If the Studio Museum is to continue to grow as a viable cultural institution which serves not only the Black community but the larger community, as well, it is important that the shows we mount are impartially reviewed by institutions, such as yours, which the community respects… We, at the Museum, do not seek special consideration because we are Black. Rather, we ask that the work exhibited be considered on its own merit. Without reflection, minority artists or any other for that matter cannot survive and grow.

To his credit, Mr. Kramer reviewed the work, on its own merits. But I think Mr. Canady’s attitude still prevails.

Item 2: Ten years later, in 1987, I was again contracted to do some work for The Studio Museum. This time my assignment was to energize the Washington, D.C. community. I arranged for the then director, Dr. Mary Schmidt Campbell, to have lunch with Paul Richard, the art critic for the Washington Post.

Journalistically, it seemed simple enough. The Studio Museum in Harlem is the premier museum in the world devoted solely to the study, documentation, collection, preservation and exhibition of the art and artifacts of Black America and the African Diaspora. The Washington Post is the preeminent daily in the capital of the Western world where the largest concentration of Afro-Americans in the United States resides, in addition to very many foreign nationals from the Caribbean and Africa. In nearly twenty years, the Post had never written about the Museum, not even when Washington’s preeminent resident artist, Sam Gilliam, was given a show there. Armed with rave clips, we made our pitch, to no avail. Mr. Richard told us, “The Washington Post is a local paper”—even though the Post carries articles about other museum exhibitions worldwide.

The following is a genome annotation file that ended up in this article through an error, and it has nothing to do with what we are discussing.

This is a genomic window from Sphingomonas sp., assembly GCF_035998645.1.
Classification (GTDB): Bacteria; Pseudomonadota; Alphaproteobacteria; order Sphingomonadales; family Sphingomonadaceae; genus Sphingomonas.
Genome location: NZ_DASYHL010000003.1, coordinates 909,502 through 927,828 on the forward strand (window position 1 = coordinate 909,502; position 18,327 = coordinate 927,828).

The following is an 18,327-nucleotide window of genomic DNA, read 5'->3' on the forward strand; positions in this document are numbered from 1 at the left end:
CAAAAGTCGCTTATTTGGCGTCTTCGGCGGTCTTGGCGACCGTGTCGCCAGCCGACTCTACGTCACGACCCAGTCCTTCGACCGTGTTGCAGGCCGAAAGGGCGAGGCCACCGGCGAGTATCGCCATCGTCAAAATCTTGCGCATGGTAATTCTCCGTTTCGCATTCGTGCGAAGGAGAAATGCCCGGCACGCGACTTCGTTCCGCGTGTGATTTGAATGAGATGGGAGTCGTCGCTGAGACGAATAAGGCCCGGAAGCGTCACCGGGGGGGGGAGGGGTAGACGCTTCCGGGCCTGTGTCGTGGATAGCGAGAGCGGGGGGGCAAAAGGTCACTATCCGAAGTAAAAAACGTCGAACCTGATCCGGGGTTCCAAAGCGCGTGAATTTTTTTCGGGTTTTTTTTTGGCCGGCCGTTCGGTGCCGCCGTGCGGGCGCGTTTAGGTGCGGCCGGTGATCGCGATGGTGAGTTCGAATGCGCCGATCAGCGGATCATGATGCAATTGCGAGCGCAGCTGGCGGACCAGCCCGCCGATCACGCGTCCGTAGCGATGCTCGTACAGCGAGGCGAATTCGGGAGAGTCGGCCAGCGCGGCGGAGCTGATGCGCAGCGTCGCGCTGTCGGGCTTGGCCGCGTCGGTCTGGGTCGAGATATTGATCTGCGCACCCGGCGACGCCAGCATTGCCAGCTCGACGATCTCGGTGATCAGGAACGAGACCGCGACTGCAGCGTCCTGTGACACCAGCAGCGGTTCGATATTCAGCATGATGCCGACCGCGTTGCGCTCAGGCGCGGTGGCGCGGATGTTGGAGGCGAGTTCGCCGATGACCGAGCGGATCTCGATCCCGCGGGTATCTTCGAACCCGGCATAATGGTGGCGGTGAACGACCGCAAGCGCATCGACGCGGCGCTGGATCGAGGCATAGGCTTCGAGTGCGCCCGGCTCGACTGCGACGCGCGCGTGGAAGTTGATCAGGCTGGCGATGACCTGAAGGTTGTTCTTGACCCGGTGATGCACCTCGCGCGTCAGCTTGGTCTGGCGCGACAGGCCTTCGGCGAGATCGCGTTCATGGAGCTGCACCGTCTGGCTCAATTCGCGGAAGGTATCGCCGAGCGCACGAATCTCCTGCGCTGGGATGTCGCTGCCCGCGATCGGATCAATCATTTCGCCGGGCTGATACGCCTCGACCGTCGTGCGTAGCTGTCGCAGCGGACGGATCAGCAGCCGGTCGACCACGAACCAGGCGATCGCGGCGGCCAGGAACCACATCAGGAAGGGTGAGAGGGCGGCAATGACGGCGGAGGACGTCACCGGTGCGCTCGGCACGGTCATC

There are more than 100 periodicals devoted to reporting on the fine arts, artifacts and “collectibles.” No respectable daily is without its “Lifestyle” section where museum and gallery shows are reviewed. However, I know of only three Afro-American journalists who are employed full time to write about culture for any major daily. I know of none who write primarily about the visual arts.

The big three Afro-American magazines, Ebony, Black Enterprise and Essence, offer no critical analysis by recognized historians or critics of the work of Afro-American artists. Their coverage of art professionals and artists of color is cursory at best. Even American Visions, the magazine about Afro-American culture supported by the Smithsonian Institutions, uses journeyman reporters rather than art historians and critics when they publish articles about the visual arts. Unless there has been a recent policy change, Black Enterprise does an issue on the arts only every five years.

I am not an advocate for the school of thought which insists only minorities should cover minorities but I do think that there would be a much more balanced picture in the media and minority artists would get a better shot in the marketplace if more of the major media institutions recruited, hired and nurtured minority writers and editors with art history backgrounds to write about the visual arts.